Kamchatka VIII: Nuts and Bolts

Discussion in 'Trip Reports with Pics' started by bozo, Jan 6, 2011.

  1. bozo New Member

    Posts: 24
    Carnation, WA
    Ratings: +8 / 0
    So, what are the nuts and bolts of a trip to Kamchatka? First and foremost is the cost. It’s expensive, no doubt, but not prohibitive. When I got beyond the dreaming stage and started planning I figured it’d take me about three years to put it together. I calculated it’d cost about ten to twelve grand to do it right.

    The budget:

    Outfitter: 6000
    Tip: 400
    Airline: 3000
    Hotels: 500
    Visa: 250
    Trip Ins: 600
    Medical Ins: 150
    Fish Lic. 100
    Gear: 1000
    Misc: 500


    I was pretty close to the mark. The first thing I did was to obtain a credit card that built mileage with all purchases and then I proceeded to put all purchases on that card: groceries, gas, auto insurance, entertainment, travel, auto repair, etc. Basically anything I could put on the card, I did. It took some discipline because that required that I pay the card off each month to avoid interest charges and a pile of credit card debt. I accumulated enough miles that I was able to purchase the round trip ticket to Moscow with miles, a savings of $1600.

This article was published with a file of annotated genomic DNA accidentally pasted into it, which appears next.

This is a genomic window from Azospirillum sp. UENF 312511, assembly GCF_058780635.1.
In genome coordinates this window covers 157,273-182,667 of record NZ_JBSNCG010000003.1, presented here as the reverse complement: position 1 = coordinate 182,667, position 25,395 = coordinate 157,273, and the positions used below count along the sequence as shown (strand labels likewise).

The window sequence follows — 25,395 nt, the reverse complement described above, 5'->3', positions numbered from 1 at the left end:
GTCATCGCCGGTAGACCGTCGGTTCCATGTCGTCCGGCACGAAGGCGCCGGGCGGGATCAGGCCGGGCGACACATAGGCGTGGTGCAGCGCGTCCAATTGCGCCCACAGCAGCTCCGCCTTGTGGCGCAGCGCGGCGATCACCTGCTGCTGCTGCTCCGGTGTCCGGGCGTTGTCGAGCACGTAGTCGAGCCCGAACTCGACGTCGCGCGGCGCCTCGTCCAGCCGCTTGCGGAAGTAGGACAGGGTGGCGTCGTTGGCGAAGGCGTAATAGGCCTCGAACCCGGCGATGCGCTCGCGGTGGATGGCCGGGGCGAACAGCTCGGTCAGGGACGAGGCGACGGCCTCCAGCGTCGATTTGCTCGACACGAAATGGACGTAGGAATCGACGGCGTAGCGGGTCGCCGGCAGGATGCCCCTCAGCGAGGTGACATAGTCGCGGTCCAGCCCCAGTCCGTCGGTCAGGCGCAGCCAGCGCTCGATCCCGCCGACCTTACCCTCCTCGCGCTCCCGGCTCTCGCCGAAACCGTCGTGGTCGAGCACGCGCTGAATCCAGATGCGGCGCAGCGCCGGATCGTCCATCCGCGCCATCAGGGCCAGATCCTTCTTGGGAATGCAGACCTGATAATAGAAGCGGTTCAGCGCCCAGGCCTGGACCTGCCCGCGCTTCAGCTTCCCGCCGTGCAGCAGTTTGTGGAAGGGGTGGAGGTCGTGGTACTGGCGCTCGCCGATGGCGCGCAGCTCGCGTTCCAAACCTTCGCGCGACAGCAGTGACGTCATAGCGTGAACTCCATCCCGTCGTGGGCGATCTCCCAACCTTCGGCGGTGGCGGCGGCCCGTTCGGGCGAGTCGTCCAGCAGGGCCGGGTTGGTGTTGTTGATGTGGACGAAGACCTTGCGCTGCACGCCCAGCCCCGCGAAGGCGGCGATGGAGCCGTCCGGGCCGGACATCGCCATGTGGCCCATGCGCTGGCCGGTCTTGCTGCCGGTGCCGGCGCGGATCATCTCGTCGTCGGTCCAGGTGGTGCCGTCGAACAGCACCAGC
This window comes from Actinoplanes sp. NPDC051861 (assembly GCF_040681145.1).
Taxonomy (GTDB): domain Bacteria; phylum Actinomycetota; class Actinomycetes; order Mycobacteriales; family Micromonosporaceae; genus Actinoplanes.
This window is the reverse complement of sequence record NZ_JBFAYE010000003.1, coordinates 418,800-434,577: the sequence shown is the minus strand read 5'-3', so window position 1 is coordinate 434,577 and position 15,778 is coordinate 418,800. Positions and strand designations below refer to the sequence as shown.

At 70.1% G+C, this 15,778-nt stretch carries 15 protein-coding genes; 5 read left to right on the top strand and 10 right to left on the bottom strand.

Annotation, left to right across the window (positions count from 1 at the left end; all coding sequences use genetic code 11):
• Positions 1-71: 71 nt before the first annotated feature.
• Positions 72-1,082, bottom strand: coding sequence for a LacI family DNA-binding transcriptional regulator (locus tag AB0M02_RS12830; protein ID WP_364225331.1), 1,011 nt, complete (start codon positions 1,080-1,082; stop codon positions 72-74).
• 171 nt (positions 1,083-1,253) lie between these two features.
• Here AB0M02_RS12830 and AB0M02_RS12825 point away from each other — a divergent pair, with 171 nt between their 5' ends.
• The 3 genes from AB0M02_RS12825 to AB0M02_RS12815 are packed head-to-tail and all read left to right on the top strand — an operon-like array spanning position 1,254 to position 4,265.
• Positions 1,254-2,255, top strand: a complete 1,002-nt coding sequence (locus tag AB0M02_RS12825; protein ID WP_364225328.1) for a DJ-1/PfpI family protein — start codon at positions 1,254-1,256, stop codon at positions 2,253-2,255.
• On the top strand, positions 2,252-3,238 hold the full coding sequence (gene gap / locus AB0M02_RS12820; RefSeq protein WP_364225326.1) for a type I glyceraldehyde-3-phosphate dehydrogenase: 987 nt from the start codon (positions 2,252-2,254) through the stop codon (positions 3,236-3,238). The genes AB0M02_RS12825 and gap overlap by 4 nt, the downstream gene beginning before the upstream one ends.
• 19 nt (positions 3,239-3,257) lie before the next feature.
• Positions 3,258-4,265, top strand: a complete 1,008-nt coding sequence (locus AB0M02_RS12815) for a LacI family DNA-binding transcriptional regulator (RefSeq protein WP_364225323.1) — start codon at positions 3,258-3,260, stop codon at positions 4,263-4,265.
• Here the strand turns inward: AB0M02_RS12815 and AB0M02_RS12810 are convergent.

I booked online with The Fly Shop out of Redding CA. I researched several outfitters and they seemed to have the most stable history in Kamchatka as well as reputable experience in international travel. Pricing was comparable to other outfitters. I also chose them because for years I have driven past their store (though I never stopped in) that sits adjacent to I-5 in Redding on my travels between Washington and California and therefore I was sure that they existed and had been in business for some time.